Maybe a little ad tax, or perhaps a law banning some advertising. Either way, it might show what happens when an industry fails to raise enough money to develop friends and allies in those high places where lawmakers enact or derail regulations and statutes.
Such is the dilemma confronting the ad industry's still struggling political action committee, Pro-Adpac, established in 1988.
On March 21, Bozell Worldwide President and Pro-Adpac Chairman Chuck Peebler personally appealed to thousands of ad industry members. The letter asked for contributions to a political action committee "to keep our industry free from government interference and taxation."
Reaction so far has been lukewarm to Mr. Peebler's alert.
In 1993, Pro-Adpac received $40,923 in contributions, according to Federal Election Commission records, and handed out $44,569. Through August, the committee took in another $19,950 and handed out $19,908.
That's a far cry from what Mr. Peebler hoped for when he mailed invitations to join Pro-Adpac's Committee of One Thousand, to be populated by donors of $1,000.
"It's safe to say that we'd like to be more successful than we've been," he said. "In an industry like ours, in today's climate, a political action committee should have at least $100,000 a year to potentially have any effect at all. Maybe I haven't done as good a job as I should, or maybe the people are just not as conscious of the problems we face as they might be."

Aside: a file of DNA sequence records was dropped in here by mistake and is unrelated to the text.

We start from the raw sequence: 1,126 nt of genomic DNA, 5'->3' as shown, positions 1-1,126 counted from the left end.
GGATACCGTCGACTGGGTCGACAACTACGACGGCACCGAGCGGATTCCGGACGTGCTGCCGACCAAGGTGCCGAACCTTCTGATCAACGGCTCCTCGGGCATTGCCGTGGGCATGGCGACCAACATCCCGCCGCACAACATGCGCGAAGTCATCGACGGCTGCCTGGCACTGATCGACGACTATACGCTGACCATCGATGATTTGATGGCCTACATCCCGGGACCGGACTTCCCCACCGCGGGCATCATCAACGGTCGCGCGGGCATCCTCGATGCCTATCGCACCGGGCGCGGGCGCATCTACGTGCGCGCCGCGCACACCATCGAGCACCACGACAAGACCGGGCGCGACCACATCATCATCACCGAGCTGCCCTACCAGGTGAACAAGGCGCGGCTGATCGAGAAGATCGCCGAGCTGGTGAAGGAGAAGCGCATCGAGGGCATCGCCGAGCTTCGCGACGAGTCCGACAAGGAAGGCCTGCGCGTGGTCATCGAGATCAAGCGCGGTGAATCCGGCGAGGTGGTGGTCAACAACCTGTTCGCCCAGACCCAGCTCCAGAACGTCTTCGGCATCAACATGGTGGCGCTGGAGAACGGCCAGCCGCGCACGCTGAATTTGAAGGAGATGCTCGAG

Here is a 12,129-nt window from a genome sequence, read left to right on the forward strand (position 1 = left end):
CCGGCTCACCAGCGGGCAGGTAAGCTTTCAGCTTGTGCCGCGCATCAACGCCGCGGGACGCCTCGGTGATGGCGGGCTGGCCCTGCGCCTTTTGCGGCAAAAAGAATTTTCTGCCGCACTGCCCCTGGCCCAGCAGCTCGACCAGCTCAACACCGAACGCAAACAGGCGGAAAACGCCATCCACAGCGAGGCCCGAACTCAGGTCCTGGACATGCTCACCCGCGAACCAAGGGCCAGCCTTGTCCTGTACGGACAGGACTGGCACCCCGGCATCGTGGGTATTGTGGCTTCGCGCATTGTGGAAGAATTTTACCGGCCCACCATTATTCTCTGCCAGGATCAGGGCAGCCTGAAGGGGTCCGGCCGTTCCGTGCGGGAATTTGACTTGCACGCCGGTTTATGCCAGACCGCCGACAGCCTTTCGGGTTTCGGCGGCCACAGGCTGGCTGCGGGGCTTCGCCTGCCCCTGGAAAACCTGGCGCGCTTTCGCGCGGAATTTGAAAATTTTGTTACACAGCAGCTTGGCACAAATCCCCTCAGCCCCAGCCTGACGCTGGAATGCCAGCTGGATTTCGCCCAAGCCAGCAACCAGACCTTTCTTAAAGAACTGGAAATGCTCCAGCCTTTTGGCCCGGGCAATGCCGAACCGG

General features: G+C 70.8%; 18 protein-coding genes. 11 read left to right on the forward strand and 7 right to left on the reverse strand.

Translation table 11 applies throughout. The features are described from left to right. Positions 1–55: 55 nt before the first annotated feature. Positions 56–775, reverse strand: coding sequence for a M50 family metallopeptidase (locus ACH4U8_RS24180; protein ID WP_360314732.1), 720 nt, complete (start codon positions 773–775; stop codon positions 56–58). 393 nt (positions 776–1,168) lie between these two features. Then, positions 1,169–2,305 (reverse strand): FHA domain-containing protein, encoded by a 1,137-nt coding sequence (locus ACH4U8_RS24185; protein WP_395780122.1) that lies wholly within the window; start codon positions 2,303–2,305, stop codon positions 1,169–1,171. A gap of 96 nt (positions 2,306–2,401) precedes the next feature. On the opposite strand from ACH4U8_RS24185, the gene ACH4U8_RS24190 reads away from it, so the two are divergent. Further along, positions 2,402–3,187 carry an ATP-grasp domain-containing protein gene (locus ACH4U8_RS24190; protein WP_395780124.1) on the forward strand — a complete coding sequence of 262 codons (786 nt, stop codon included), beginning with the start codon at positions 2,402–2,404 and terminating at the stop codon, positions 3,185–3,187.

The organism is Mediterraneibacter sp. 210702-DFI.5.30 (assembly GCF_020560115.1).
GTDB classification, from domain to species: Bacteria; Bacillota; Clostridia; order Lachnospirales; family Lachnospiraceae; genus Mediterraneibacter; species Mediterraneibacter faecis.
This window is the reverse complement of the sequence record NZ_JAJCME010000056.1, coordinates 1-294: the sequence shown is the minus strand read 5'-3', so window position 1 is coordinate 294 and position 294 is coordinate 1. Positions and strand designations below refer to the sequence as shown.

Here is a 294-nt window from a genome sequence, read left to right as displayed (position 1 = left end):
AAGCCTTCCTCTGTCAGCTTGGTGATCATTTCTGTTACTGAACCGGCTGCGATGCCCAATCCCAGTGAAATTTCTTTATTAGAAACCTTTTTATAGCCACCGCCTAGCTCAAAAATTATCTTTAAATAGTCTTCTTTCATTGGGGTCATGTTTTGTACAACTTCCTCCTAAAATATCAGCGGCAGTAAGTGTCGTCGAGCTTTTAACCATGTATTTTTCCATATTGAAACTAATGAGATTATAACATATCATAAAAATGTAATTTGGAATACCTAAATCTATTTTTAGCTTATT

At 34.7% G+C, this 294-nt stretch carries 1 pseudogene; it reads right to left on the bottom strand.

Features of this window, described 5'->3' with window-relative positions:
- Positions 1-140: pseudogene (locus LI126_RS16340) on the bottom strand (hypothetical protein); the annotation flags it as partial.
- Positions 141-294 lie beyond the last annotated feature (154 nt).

While Pro-Adpac is raising more than it did two years ago, it still is in the PAC minor leagues.
From Jan. 1, 1993, through June 30, 1994-during which Pro-Adpac took in about $54,700 and handed out $59,600-the Lincoln Club of Orange County (Calif.), the 29th largest independent PAC, took in $325,711 and spent $266,618. In that same period, the National Association of Broadcasters PAC took in $474,659 and spent $406,216.
Hal Shoup, exec VP, American Association of Advertising Agencies, said an annual PAC budget of $100,000 might not seem large enough to provide the industry with some clout, but the Pro-Adpac treasurer said it would suffice.
"I think that amount would allow us to focus support on the members of the congressional and Senate committees as well as candidates," said Mr. Shoup. "We don't have a lot of supporters, but the ones we have, we can go back to for help. But to expand, I think we have to be broader in our reach."
Mr. Shoup also acknowledged that government affairs might not be a high priority at many agencies. "And, to be honest, there's some political naivete out there-where people who haven't been to Washington don't realize the number of opposing groups that are competing for the ear of a committee member, and that it's important for groups like ours to show their support with contributions to candidates' campaigns."
He agreed the tranquility that has characterized 1994 may have worked against the PAC.
"I'm sure that given a major or serious threat or loss for advertising, it would tend to galvanize the industry and maybe make it easier to secure contributions, though that would be a terrible price to pay. But maybe we're hurt by our success, and people might think that we've kept them out of trouble without their support."